Her Honey-Bunch, Gum-Drop, Sweetie-Pie Is Gone by Stellasue Lee Saturday, no calls I have to make, no plans of any kind, just this cat looking deeply into my eyes, questioning why my husband isn’t here— and if she could, she would order me to bring him back— When I try to hold her, comfort her, she gives me a stiff-legged response pushing away, and looks down her nose at me, her eyes wide, clearly questioning my presumption that she wants to be held. No!—No holding. Go to airport and bring him back! Every piece of fur points in that direction. I make breakfast, eat, shower, dress. I find her in the closet, face burrowed deep in his shoe. She doesn’t even bother to acknowledge my presents. Her alpha male is gone—her main- squeeze, schnooky lumps, knight-in-shining-armor, heartthrob, big daddy-yum-yum, cuddle-bear is gone, along with his lap, gone— And, since I am the one who is in attendance to all her kitty needs, she blames me for his absents. Later, she digs up a plant; throws up on my most expensive Chinese carpet, cuffs poor Tennyson after he washes her face, and pushes a kibble in her direction, offers to share his place in the sun. Tennyson, the perfect Tuxedo cat. He accepts it all, loves her anyway, as we all do. Kaylee, Kaylee, Kaylee, I want to coo, pretty girl, your daddy will be home on Thursday, but she is back in the closet, sitting on a shelf below his shirts, her head stretched up in a whirl of fabric, her tail drumming against a finished wood shelf, lost in her kitty world of mourning.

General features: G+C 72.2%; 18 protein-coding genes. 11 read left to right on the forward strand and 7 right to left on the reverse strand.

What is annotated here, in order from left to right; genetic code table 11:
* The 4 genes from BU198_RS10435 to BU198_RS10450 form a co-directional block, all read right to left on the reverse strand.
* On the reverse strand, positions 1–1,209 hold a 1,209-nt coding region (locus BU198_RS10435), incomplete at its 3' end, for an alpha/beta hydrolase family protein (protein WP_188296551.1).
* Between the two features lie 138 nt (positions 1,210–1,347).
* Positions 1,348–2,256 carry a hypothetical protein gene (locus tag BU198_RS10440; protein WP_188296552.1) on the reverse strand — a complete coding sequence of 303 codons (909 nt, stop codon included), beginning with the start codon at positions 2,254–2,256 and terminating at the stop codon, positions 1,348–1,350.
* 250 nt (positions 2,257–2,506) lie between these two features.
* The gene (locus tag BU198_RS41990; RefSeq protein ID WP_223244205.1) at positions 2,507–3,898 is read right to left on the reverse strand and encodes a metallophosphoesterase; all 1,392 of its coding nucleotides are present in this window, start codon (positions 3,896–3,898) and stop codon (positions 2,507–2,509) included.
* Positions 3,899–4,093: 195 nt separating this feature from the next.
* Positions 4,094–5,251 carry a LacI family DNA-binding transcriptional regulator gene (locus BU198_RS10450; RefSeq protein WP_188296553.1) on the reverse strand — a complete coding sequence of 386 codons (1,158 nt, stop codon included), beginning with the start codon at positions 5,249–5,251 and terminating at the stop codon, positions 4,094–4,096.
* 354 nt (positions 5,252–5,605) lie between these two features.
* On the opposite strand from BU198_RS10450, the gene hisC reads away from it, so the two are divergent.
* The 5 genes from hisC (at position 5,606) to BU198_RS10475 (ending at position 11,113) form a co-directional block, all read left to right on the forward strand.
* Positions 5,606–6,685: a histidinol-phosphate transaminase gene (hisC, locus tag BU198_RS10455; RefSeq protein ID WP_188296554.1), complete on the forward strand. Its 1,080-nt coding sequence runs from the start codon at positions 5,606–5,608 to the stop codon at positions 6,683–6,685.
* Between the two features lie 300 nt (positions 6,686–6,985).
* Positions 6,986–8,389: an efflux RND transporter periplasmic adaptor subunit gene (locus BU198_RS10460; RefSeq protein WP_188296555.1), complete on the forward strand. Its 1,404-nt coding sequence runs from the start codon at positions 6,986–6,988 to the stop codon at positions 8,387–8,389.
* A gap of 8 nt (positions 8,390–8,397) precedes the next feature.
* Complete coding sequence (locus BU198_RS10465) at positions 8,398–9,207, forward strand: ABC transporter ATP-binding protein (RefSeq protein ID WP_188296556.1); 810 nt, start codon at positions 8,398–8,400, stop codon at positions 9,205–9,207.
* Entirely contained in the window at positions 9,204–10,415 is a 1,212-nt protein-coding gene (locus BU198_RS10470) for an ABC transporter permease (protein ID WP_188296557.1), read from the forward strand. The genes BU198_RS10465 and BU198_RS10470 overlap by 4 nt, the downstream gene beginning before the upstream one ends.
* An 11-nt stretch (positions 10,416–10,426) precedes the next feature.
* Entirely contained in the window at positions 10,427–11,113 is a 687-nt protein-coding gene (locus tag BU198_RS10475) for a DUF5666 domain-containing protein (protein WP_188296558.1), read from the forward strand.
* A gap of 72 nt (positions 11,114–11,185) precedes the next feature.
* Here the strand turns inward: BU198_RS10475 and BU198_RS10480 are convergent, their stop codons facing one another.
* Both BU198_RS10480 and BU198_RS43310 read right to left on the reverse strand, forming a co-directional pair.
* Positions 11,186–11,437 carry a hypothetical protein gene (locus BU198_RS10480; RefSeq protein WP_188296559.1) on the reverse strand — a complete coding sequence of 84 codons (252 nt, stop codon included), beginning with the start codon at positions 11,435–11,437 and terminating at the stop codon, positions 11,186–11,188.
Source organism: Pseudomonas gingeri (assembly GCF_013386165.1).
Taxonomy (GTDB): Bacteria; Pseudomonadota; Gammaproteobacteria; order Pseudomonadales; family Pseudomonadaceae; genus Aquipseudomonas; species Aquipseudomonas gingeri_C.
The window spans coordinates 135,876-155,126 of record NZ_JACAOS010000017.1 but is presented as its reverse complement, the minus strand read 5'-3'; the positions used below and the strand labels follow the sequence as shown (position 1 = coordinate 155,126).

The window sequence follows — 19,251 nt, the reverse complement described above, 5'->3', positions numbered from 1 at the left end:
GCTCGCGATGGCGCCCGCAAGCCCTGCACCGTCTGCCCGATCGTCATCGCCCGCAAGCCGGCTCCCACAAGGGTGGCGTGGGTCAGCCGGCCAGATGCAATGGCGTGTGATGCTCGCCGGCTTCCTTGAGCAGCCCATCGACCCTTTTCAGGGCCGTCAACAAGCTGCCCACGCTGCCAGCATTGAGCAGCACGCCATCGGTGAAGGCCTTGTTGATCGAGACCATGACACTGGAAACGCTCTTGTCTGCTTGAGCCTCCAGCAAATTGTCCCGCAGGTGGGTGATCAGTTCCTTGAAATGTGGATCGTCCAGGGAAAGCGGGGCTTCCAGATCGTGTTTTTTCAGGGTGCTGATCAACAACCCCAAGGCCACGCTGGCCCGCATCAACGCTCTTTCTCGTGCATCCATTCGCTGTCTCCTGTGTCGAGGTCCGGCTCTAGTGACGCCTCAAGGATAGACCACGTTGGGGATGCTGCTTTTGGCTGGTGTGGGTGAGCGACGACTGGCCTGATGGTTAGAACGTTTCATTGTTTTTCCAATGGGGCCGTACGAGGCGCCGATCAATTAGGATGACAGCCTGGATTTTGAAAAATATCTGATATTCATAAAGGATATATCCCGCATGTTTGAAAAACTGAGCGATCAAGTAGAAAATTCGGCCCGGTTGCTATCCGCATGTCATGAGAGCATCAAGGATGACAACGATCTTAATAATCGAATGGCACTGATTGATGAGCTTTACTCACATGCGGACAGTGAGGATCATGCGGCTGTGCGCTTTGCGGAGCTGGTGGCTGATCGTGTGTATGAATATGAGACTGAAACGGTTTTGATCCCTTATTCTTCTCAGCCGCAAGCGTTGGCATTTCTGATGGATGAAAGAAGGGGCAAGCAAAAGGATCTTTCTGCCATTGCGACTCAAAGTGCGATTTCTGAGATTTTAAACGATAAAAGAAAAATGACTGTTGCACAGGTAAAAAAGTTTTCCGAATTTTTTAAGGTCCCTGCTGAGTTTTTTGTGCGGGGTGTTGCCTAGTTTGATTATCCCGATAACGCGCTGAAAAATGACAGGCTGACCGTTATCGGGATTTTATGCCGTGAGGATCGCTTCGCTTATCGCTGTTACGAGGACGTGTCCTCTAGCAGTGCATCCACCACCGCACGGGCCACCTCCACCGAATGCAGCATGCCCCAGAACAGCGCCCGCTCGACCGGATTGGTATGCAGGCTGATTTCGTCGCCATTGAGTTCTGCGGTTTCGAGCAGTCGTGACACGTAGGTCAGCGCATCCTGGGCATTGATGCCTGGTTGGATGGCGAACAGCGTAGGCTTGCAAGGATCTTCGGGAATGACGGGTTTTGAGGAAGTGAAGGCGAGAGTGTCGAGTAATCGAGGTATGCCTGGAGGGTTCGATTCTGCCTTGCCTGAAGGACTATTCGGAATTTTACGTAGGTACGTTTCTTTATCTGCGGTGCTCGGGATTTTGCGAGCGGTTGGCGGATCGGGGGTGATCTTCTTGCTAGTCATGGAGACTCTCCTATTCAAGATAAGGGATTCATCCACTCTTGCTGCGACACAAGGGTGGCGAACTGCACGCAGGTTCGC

Origin Stories – Her Honey-Bunch, Gum-Drop, Sweetie-Pie Is Gone
How can I make it new to the reader, grief, buried so deeply within the core of a body?
We become so accustomed to giving comfort to those who are grieving, and the learned words lay on the tongue so at the ready, but how do we make it mean something at last, when grief follows the days as a black dog at our heels. This poem came from a friend’s “learned words” at a party years after the accident that caused my daughter’s death. I had to retreat to a bathroom, run water, muffle the sobs that welled up from a place in me I hadn’t known existed until that moment. There, I listened to laughter among the guests, music in the background. There were flowers, even in that tiny powder room as in the rest of that house, a moment in time where friends gathered for pleasure after a pandemic and isolation, yet my daughter’s life had become a paint brush of color, now faded to the edge of what remained.
Gyroscope Review Spring 2023 Issue Available now!
Previous Origin Stories
April 1 – Wanda Praisner
April 2 – Howard Lieberman
April 3 – L. Shapley Bassen
April 4 – Sharon Scholl
Previous NPM celebrations from Gyroscope Review
Let the Poet Speak! 2022
Poet of the Day 2020
Poets Read 2019
Book Links Party 2017